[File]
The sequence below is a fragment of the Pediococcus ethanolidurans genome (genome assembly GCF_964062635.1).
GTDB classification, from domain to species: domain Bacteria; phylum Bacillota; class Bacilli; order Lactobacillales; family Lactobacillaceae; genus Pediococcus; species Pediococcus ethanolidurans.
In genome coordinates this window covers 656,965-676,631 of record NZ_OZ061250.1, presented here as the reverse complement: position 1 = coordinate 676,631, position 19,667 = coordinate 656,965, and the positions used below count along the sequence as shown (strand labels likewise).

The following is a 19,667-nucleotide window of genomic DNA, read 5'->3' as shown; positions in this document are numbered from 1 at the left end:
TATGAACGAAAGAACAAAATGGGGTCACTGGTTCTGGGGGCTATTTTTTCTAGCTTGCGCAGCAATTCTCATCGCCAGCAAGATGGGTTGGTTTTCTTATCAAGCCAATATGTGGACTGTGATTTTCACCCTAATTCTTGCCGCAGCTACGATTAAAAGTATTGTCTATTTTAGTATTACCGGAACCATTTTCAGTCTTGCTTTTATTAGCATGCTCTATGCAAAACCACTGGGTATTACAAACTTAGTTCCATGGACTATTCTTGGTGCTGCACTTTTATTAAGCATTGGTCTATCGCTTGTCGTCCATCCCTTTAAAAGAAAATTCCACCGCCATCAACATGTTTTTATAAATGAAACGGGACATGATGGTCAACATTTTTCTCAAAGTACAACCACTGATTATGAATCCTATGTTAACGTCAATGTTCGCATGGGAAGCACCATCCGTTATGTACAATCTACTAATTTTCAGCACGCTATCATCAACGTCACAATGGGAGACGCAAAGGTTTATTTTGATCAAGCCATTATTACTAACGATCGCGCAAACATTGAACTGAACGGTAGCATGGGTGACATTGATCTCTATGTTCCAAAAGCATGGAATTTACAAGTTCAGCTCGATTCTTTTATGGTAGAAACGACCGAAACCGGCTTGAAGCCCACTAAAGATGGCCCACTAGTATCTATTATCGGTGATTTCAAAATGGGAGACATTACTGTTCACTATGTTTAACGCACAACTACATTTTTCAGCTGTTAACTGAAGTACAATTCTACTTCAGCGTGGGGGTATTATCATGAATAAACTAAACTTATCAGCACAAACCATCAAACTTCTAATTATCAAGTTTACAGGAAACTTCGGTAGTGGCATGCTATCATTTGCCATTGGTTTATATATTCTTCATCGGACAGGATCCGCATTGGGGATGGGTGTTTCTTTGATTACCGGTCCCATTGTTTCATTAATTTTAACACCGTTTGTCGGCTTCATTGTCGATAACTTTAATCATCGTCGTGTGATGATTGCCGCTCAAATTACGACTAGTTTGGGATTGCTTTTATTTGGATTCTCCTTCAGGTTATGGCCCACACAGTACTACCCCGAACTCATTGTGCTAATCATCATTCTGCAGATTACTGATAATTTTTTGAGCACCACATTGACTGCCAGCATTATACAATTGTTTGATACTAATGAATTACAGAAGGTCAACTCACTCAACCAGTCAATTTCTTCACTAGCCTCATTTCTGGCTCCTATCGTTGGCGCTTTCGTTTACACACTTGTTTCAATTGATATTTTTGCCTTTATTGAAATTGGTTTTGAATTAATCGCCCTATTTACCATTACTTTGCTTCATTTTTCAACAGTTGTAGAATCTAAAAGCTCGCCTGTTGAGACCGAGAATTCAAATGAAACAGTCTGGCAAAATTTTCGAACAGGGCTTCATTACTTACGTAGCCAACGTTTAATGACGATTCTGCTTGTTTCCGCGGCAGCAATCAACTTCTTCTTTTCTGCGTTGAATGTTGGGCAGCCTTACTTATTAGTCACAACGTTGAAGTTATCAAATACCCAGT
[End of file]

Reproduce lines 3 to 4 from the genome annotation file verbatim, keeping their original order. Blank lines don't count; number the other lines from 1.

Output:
In genome coordinates this window covers 656,965-676,631 of record NZ_OZ061250.1, presented here as the reverse complement: position 1 = coordinate 676,631, position 19,667 = coordinate 656,965, and the positions used below count along the sequence as shown (strand labels likewise).

The following is a 19,667-nucleotide window of genomic DNA, read 5'->3' as shown; positions in this document are numbered from 1 at the left end: